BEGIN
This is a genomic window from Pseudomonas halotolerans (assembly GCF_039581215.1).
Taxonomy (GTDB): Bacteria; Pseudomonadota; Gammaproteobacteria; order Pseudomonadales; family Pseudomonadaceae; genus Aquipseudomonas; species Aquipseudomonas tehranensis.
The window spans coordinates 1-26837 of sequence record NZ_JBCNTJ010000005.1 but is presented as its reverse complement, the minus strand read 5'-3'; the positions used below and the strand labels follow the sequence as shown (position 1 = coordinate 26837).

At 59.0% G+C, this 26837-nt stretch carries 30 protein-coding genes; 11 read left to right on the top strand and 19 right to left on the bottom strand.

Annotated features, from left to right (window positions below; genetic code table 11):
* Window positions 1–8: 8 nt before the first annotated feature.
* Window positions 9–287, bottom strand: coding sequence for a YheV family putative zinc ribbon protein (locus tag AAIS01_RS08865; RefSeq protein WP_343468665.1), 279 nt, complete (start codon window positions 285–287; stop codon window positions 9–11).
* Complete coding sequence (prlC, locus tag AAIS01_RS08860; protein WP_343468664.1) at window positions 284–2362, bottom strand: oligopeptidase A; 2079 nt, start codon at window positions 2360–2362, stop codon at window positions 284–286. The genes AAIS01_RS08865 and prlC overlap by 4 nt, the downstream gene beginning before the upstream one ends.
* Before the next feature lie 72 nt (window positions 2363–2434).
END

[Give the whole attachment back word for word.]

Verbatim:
This is a genomic window from Pseudomonas halotolerans (assembly GCF_039581215.1).
Taxonomy (GTDB): Bacteria; Pseudomonadota; Gammaproteobacteria; order Pseudomonadales; family Pseudomonadaceae; genus Aquipseudomonas; species Aquipseudomonas tehranensis.
The window spans coordinates 1-26837 of sequence record NZ_JBCNTJ010000005.1 but is presented as its reverse complement, the minus strand read 5'-3'; the positions used below and the strand labels follow the sequence as shown (position 1 = coordinate 26837).

At 59.0% G+C, this 26837-nt stretch carries 30 protein-coding genes; 11 read left to right on the top strand and 19 right to left on the bottom strand.

Annotated features, from left to right (window positions below; genetic code table 11):
* Window positions 1–8: 8 nt before the first annotated feature.
* Window positions 9–287, bottom strand: coding sequence for a YheV family putative zinc ribbon protein (locus tag AAIS01_RS08865; RefSeq protein WP_343468665.1), 279 nt, complete (start codon window positions 285–287; stop codon window positions 9–11).
* Complete coding sequence (prlC, locus tag AAIS01_RS08860; protein WP_343468664.1) at window positions 284–2362, bottom strand: oligopeptidase A; 2079 nt, start codon at window positions 2360–2362, stop codon at window positions 284–286. The genes AAIS01_RS08865 and prlC overlap by 4 nt, the downstream gene beginning before the upstream one ends.
* Before the next feature lie 72 nt (window positions 2363–2434).